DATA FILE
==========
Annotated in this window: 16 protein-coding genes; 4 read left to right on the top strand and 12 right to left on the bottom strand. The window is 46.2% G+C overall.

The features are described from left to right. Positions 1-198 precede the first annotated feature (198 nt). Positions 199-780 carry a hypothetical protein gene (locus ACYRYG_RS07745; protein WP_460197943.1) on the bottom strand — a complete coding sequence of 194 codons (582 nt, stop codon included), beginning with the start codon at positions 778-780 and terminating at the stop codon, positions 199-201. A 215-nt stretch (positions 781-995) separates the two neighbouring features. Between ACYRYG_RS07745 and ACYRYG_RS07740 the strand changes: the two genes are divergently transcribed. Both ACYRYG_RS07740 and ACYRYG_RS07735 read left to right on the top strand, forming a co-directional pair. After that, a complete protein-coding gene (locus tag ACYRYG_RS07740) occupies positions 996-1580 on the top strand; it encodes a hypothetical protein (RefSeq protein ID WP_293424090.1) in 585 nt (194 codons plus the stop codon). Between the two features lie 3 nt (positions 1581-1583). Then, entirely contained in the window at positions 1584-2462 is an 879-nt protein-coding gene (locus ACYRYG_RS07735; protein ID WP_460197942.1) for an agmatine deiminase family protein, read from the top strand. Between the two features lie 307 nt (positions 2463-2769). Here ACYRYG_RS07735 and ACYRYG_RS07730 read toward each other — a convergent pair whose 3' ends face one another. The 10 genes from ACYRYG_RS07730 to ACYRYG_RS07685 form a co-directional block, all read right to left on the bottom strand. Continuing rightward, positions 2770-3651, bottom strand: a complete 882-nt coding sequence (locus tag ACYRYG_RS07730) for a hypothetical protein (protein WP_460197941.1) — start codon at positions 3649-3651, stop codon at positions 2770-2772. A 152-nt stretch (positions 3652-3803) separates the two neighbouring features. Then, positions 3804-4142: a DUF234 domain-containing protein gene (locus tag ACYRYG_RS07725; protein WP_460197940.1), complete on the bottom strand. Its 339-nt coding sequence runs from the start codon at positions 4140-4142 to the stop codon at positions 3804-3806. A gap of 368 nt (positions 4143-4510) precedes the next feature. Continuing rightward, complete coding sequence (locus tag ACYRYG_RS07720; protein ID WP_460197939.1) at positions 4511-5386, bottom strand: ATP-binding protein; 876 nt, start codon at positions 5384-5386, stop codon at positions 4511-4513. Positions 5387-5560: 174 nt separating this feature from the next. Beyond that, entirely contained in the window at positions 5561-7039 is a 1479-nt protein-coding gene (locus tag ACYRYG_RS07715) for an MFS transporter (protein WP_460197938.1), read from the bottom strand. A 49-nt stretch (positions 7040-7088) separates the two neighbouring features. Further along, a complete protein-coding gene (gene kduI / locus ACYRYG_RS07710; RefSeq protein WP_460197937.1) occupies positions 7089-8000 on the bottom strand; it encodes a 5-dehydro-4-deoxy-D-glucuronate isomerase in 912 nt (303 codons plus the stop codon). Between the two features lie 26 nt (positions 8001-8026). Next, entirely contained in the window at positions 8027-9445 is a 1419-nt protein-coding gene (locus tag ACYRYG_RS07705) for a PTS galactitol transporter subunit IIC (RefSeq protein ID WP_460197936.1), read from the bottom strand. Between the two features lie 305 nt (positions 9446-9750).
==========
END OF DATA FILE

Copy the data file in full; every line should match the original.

Annotated in this window: 16 protein-coding genes; 4 read left to right on the top strand and 12 right to left on the bottom strand. The window is 46.2% G+C overall.

The features are described from left to right. Positions 1-198 precede the first annotated feature (198 nt). Positions 199-780 carry a hypothetical protein gene (locus ACYRYG_RS07745; protein WP_460197943.1) on the bottom strand — a complete coding sequence of 194 codons (582 nt, stop codon included), beginning with the start codon at positions 778-780 and terminating at the stop codon, positions 199-201. A 215-nt stretch (positions 781-995) separates the two neighbouring features. Between ACYRYG_RS07745 and ACYRYG_RS07740 the strand changes: the two genes are divergently transcribed. Both ACYRYG_RS07740 and ACYRYG_RS07735 read left to right on the top strand, forming a co-directional pair. After that, a complete protein-coding gene (locus tag ACYRYG_RS07740) occupies positions 996-1580 on the top strand; it encodes a hypothetical protein (RefSeq protein ID WP_293424090.1) in 585 nt (194 codons plus the stop codon). Between the two features lie 3 nt (positions 1581-1583). Then, entirely contained in the window at positions 1584-2462 is an 879-nt protein-coding gene (locus ACYRYG_RS07735; protein ID WP_460197942.1) for an agmatine deiminase family protein, read from the top strand. Between the two features lie 307 nt (positions 2463-2769). Here ACYRYG_RS07735 and ACYRYG_RS07730 read toward each other — a convergent pair whose 3' ends face one another. The 10 genes from ACYRYG_RS07730 to ACYRYG_RS07685 form a co-directional block, all read right to left on the bottom strand. Continuing rightward, positions 2770-3651, bottom strand: a complete 882-nt coding sequence (locus tag ACYRYG_RS07730) for a hypothetical protein (protein WP_460197941.1) — start codon at positions 3649-3651, stop codon at positions 2770-2772. A 152-nt stretch (positions 3652-3803) separates the two neighbouring features. Then, positions 3804-4142: a DUF234 domain-containing protein gene (locus tag ACYRYG_RS07725; protein WP_460197940.1), complete on the bottom strand. Its 339-nt coding sequence runs from the start codon at positions 4140-4142 to the stop codon at positions 3804-3806. A gap of 368 nt (positions 4143-4510) precedes the next feature. Continuing rightward, complete coding sequence (locus tag ACYRYG_RS07720; protein ID WP_460197939.1) at positions 4511-5386, bottom strand: ATP-binding protein; 876 nt, start codon at positions 5384-5386, stop codon at positions 4511-4513. Positions 5387-5560: 174 nt separating this feature from the next. Beyond that, entirely contained in the window at positions 5561-7039 is a 1479-nt protein-coding gene (locus tag ACYRYG_RS07715) for an MFS transporter (protein WP_460197938.1), read from the bottom strand. A 49-nt stretch (positions 7040-7088) separates the two neighbouring features. Further along, a complete protein-coding gene (gene kduI / locus ACYRYG_RS07710; RefSeq protein WP_460197937.1) occupies positions 7089-8000 on the bottom strand; it encodes a 5-dehydro-4-deoxy-D-glucuronate isomerase in 912 nt (303 codons plus the stop codon). Between the two features lie 26 nt (positions 8001-8026). Next, entirely contained in the window at positions 8027-9445 is a 1419-nt protein-coding gene (locus tag ACYRYG_RS07705) for a PTS galactitol transporter subunit IIC (RefSeq protein ID WP_460197936.1), read from the bottom strand. Between the two features lie 305 nt (positions 9446-9750).